Saudi Journal of Gastroenterology
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REVIEW ARTICLE
Diseases of the appendix recognized during colonoscopy
Fazal Imtiaz Khawaja
May-August 2002, 8(2):43-52
PMID:19861790
  52,281 0 -
Asymptomatic gallstones: Should we operate?
Khalid R Murshid
April-June 2007, 13(2):57-69
DOI:10.4103/1319-3767.32179  PMID:19858615
Symptomatic gallstones are easy to treat, unfortunately however asymptomatic gallstones are as easy to treat. This creates a problem for health care planners in the form of the financial implications involved, since asymptomatic gallstones are even more common than gallstones associated with symptoms and require no surgical intervention, while the funds diverted towards dealing with them drains the health care establishment of much needed funds in an era of costly health care. In this review we attempt to clarify the fact that asymptomatic gallstones need no intervention in most cases, thereby saving the patient unnecessary surgery and the health care establishment costs, both in the financial form and in manpower.
  27,861 1,620 4
The role of ultrasonography in portal hypertension
Nizar A Al-Nakshabandi
September-December 2006, 12(3):111-117
DOI:10.4103/1319-3767.29750  PMID:19858596
Portal hypertension is a commonly encountered clinical condition with multiple causes and several squeal. Ultrasound is an accurate non-invasive means of assessing its aetiology, severity and complications. I will review the role of ultrasonography in portal hypertension. The ultrasonic features that help identify its aetiology will be discussed as will the criteria that allow an assessment of disease severity and its complications.
  26,653 2,298 7
The physiology of the biliary tree. Motility of the gallbladder - part 2
Mansour Abdul Gadir Ballal, Paul Anthony Sanford
January-April 2000, 6(1):3-17
PMID:19864723
  23,633 1 -
IN FOCUS
Fibroscan® : A noninvasive test of liver fibrosis assessment
Abdullah S Al-Ghamdi
July-September 2007, 13(3):147-149
DOI:10.4103/1319-3767.33470  PMID:19858635
Determination of the extent of progress of hepatic fibrosis is important in clinical practice, where it may reflect the severity of liver disease and predict response to treatment. Percutaneous liver biopsy is the gold standard for grading and staging of liver disease. However, liver biopsy is an invasive procedure with certain unavoidable risks and complications. Several methods have been studied in an attempt to reach a diagnosis of cirrhosis by noninvasive means. Fibroscan® has been designed to quantify liver fibrosis by means of elastography and found to have reasonably good sensitivity and specificity patterns, especially in patients with advanced fibrosis and can be used as an alternative to liver biopsy.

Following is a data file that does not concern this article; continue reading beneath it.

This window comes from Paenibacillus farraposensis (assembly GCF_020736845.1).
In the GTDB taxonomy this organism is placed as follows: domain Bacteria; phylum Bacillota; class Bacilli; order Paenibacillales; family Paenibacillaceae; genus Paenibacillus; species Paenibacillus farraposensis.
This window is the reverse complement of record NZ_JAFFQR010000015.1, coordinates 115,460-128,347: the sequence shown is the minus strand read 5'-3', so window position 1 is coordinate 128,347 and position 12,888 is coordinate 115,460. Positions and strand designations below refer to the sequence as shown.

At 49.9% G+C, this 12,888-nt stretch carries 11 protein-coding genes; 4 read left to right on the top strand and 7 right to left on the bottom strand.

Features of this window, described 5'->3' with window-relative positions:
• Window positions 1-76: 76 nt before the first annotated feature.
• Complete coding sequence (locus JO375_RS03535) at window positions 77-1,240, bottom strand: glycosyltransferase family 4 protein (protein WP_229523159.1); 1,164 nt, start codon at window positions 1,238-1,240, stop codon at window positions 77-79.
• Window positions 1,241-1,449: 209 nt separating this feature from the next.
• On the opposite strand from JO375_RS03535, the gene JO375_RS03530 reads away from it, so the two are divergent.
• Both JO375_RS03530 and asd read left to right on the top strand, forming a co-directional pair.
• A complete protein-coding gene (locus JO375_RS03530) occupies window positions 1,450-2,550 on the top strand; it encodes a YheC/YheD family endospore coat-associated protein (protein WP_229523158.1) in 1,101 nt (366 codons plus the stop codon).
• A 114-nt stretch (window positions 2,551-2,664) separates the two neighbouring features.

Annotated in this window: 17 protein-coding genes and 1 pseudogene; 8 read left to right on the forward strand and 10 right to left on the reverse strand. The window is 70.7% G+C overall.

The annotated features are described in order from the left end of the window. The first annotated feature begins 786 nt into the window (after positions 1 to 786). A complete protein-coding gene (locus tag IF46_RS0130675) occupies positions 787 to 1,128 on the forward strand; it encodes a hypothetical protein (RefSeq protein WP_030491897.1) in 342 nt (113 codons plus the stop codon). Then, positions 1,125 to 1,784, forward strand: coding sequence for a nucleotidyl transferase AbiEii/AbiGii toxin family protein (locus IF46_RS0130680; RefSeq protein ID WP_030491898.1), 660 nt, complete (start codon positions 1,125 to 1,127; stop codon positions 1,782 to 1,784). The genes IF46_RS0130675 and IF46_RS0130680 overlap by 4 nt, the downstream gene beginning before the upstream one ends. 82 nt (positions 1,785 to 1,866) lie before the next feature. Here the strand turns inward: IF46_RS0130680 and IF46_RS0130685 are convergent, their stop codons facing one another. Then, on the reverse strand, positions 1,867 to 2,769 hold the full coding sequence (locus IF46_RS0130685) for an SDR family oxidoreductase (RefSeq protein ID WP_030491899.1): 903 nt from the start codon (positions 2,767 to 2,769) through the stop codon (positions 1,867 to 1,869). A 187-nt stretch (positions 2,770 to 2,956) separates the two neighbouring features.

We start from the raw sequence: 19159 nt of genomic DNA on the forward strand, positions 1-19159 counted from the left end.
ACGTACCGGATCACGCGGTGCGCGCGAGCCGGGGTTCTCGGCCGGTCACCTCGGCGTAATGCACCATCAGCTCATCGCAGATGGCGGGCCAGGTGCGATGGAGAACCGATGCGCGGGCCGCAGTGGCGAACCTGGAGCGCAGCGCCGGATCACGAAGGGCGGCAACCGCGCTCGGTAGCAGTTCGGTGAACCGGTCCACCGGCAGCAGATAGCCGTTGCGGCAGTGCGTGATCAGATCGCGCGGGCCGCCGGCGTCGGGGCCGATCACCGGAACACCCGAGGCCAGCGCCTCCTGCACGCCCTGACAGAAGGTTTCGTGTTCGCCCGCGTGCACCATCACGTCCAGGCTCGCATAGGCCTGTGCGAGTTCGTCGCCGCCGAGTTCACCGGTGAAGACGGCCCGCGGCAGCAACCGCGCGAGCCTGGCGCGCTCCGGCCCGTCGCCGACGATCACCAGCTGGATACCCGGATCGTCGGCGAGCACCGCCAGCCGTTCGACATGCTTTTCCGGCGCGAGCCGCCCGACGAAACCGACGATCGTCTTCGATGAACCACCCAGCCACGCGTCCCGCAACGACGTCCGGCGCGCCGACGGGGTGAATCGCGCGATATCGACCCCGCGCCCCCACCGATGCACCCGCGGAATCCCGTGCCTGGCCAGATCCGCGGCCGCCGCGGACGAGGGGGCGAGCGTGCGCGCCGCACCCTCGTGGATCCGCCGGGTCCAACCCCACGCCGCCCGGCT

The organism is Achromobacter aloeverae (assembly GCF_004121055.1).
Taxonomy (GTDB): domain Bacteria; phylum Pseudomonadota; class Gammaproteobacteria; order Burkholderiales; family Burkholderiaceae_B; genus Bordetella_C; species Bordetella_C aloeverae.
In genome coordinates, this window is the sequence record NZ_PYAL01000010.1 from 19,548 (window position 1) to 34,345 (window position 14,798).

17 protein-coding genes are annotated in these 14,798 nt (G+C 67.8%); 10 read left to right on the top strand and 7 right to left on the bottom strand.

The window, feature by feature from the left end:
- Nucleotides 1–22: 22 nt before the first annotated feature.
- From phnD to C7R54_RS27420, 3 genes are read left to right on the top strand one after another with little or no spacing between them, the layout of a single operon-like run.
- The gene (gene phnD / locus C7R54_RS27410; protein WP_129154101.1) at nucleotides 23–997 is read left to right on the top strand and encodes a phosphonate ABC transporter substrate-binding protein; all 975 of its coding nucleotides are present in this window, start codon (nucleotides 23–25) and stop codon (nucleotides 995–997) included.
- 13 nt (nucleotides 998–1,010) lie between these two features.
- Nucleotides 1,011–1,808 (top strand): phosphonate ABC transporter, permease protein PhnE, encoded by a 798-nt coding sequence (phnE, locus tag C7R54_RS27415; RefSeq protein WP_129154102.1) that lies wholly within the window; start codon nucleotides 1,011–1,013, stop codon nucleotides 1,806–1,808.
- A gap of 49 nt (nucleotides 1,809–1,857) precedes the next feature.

21,829 1,278 1
ARTICLES
Parasitic disease of the liver and biliary tree
Abdulrahman E Mohamed, Mohamed A Al Karawi, Zuhul Ghandour
January-April 1997, 3(1):22-28
PMID:19864809
Several parasites infest liver or biliary tree, either during their maturation stages or as adult worms. Bile iry tree parasites may cause pancreatitis, cholecystitis, biliary tree obstruction, recurrent cholangitis, biliary tree strictures and some may lead to cholangiocarcinoma. This review discusses the hepatobiliary parasites, and shows our experience in diagnosis and management of these parasites. Ultrasonography of the liver is diagnostic in schistosomiasis, hydatid cysts, amebic liver abscess, ascariasis and other biliary tree parasites showing bile duct dilatation. Percutaneous aspiration under ultrasonography guidance of hydatid liver cysts or amebic abscess are effective measures in management. Endoscopic retrograde cholangiopancreatography (ERCP) is safe and effective in diagnosis and management of biliary tree parasites.
  22,918 1 -
REVIEW ARTICLE
Acute biliary pancreatitis: Diagnosis and treatment